Hello Readers!

This week is a continuation of sorts from my code from last week.  As you recall I created a script to parse the volume boot record of a FAT32 volume.  This week my script is designed to parse a volume boot record from a FAT12/16 file system.

The overall goal will be a single script that will determine which volume boot record it’s dealing with, and pull out the appropriate information.  From there it will be incorporated to a larger script that you can point at a disk image, and it will parse out all the partition information for you in one shot.

Now again there are a lot of different tools already that can parse this information, but it gives me a great change to practice my Python coding.  And doing it in this structured way allows me to have a “baseline” to test from as the overall script takes form.

Next week I’ll have a script to parse out an NTFS VBR, and from there I’ll be putting all the components together.

Until next week!


Hello Reader!

I teach part time at a college.  It’s a great experience being able to pass on things you’ve learned in the field you work in.  And for me it helps reinforce a lot of the “fundamentals” that one takes for granted as the years go on.  I definitely recommend anyone who gets the opportunity to teach a class to take advantage of it.

Some of the assignments I give out to my students require them to parse data with a hex editor.  I like making scripts to parse out my lab and homework assignments because it saves me from having to use a hex editor. :)  And I also get to go through all the images I have really quickly to figure out which ones to use for assignments.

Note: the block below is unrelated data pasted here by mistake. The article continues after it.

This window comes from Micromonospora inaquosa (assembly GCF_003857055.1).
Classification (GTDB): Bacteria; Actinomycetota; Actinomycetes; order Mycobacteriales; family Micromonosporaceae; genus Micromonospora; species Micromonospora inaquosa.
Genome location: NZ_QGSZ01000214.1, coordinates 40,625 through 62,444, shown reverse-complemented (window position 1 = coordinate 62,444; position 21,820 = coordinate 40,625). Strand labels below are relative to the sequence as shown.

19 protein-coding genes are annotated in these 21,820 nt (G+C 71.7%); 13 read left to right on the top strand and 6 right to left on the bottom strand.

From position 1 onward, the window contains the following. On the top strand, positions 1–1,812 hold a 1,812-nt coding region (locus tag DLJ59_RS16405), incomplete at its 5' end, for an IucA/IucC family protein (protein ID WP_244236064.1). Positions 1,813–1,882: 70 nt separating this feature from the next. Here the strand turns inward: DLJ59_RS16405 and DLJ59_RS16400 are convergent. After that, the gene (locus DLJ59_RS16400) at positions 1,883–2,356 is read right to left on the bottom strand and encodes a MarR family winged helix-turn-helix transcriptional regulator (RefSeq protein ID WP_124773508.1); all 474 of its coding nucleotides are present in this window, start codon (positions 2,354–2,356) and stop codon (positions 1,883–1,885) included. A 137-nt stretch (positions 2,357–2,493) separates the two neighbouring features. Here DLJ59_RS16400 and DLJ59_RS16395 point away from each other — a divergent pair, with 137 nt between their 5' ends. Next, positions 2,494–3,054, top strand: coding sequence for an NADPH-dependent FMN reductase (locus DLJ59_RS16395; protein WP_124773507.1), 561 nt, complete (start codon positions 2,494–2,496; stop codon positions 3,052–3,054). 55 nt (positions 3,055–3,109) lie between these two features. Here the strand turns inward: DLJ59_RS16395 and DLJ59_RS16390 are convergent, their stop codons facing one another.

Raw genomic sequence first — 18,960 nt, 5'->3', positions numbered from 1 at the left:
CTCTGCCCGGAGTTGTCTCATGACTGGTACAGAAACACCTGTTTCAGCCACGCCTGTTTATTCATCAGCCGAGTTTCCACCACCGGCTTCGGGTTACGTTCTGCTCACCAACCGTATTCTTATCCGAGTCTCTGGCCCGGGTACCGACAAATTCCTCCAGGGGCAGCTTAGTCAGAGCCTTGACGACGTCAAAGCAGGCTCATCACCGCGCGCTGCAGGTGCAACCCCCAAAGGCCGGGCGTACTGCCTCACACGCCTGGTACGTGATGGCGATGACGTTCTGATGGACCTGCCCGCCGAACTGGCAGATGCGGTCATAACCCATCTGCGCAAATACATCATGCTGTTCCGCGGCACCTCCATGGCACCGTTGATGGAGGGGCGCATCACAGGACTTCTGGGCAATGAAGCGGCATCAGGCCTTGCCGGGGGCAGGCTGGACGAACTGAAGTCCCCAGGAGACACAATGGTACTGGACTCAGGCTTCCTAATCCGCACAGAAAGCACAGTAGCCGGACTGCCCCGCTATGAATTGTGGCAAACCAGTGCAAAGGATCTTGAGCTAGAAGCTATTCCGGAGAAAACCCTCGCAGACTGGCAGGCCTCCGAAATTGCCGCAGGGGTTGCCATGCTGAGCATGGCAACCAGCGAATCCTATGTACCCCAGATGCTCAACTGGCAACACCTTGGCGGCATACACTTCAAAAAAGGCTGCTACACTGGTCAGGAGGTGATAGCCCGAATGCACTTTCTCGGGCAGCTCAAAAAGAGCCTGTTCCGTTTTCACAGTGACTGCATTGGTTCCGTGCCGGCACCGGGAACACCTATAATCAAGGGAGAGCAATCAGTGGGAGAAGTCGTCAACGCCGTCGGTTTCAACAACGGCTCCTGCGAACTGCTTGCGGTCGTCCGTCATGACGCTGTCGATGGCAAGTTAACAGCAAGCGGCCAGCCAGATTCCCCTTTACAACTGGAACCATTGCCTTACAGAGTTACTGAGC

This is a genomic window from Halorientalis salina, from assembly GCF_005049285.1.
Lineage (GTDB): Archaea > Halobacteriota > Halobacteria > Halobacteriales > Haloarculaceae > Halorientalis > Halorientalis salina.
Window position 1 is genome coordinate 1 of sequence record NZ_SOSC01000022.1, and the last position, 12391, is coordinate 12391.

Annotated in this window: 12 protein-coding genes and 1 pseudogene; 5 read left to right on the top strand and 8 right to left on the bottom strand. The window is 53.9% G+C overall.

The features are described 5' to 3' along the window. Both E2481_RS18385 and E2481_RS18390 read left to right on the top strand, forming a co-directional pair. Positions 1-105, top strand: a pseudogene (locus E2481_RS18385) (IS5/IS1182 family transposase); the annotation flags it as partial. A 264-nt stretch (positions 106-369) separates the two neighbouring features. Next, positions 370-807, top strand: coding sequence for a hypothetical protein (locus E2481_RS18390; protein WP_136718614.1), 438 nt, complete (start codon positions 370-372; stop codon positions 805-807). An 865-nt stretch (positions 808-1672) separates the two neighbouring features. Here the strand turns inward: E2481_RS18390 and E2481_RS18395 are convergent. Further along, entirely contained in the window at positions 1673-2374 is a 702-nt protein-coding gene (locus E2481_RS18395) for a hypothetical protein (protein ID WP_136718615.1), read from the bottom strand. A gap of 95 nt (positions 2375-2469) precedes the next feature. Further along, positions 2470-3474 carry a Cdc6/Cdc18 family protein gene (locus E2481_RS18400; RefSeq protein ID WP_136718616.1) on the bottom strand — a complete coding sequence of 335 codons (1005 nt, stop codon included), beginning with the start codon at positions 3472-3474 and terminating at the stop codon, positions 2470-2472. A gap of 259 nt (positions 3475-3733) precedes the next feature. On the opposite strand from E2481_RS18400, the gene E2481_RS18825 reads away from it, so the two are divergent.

So this week I wrote a script to parse FAT32 Volume Boot Records.  My overall goal is to write a large script that can parse either FAT12/16/32 VBR’s, but it’s not there yet.  It will slowly appear over the course of this Python adventure I’m on.

Until next week!


Hello readers!

This week I needed to create a script to scan some servers in my environment to confirm that an agent we deployed was installed.  I could use the “native” client that comes with the agent to do my check, but this gave me an opportunity to write some code.  Plus it would be faster because I just needed to see if I could connect to the port.  That would tell me if the agent is running.

So this “introduced” me to the socket module with Python.  And after a bit of trial and error I got the program to do what I wanted to do.  But I wanted to add some additional aspects that would give me a bit of flexibility with the script.  Mainly that I could just feed it a list of IP’s, pick whatever port I wanted to use, and then output it to a file so I could review the results.

Argparse is the module to use (from what I’ve seen) if you want to pass command line arguments to your program.  The bonus is that it’s already part of any newer python install.  Adding options for the input file, output file, and port means I can basically use the script for this one project, but easily use it for anything else to check in the future.

Until next week!


Hello Reader!

This week, I wanted to get back to my code from Week Two, where I created a program to download the md5 hash files from the VXShare website.  What I wanted to do was create a configuration file to track the last file that I downloaded, as well as create a new file if it was the first time I was running the program.

So I decided to use the ConfigObj python module for the configuration piece.  No real reason to be honest, except it was the first one on the ConfigParserShootout page of the Python Wiki, and it did what I needed it to do.  Which was basically to act like an INI file.